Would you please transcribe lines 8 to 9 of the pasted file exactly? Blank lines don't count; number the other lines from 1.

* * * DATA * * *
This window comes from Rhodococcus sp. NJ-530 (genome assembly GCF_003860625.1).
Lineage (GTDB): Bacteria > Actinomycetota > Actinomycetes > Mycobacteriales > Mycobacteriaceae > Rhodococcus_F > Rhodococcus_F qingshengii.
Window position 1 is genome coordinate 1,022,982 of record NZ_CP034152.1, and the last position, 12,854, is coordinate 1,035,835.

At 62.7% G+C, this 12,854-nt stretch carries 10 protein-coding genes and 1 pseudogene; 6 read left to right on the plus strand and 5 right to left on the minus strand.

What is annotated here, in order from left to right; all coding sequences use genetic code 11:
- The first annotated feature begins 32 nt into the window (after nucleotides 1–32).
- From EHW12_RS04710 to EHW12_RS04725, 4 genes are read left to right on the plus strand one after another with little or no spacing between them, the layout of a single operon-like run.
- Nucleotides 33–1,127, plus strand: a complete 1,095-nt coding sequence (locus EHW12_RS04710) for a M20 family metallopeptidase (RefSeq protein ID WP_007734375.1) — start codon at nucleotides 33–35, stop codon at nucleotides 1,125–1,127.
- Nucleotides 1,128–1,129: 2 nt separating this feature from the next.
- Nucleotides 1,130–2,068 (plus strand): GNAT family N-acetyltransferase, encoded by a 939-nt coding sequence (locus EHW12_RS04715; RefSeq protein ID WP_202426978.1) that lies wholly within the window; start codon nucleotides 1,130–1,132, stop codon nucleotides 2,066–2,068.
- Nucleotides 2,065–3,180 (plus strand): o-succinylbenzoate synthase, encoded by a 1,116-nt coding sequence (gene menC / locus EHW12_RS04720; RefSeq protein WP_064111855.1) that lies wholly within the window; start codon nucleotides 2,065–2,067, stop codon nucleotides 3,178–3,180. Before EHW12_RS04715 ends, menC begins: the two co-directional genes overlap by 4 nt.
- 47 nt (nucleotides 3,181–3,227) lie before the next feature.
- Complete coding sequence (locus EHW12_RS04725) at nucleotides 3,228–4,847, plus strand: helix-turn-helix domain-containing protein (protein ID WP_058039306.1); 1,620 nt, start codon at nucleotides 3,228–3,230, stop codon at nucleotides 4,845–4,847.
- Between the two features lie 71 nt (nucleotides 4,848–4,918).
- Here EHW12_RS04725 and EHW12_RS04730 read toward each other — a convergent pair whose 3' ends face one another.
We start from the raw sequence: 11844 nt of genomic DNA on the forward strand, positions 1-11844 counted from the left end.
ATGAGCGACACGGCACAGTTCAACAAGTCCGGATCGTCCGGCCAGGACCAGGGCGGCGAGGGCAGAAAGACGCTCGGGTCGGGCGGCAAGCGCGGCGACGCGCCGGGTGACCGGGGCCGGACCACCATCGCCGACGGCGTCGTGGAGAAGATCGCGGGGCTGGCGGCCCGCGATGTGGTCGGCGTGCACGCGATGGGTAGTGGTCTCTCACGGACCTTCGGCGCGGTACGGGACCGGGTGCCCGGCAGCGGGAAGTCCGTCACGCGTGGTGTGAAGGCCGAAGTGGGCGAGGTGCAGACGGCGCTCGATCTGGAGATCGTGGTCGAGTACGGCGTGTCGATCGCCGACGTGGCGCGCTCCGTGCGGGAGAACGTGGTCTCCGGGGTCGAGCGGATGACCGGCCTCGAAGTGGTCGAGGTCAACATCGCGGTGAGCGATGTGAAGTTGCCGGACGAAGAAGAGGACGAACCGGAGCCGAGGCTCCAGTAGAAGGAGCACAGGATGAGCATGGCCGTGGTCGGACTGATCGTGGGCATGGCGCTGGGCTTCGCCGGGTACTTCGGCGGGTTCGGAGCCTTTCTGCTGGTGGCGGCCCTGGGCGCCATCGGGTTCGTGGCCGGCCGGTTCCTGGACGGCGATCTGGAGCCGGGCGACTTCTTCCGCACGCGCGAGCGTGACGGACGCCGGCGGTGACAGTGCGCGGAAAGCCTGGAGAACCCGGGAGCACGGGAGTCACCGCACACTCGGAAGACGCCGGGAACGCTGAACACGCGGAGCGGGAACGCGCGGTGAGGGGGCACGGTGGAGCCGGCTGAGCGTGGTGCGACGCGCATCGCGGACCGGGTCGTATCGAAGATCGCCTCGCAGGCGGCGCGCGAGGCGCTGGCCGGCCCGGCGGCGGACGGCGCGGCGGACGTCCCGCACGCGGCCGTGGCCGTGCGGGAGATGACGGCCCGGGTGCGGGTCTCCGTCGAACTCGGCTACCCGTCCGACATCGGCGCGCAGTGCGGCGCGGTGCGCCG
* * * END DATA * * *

- Nucleotides 33–1,127, plus strand: a complete 1,095-nt coding sequence (locus EHW12_RS04710) for a M20 family metallopeptidase (RefSeq protein ID WP_007734375.1) — start codon at nucleotides 33–35, stop codon at nucleotides 1,125–1,127.
- Nucleotides 1,128–1,129: 2 nt separating this feature from the next.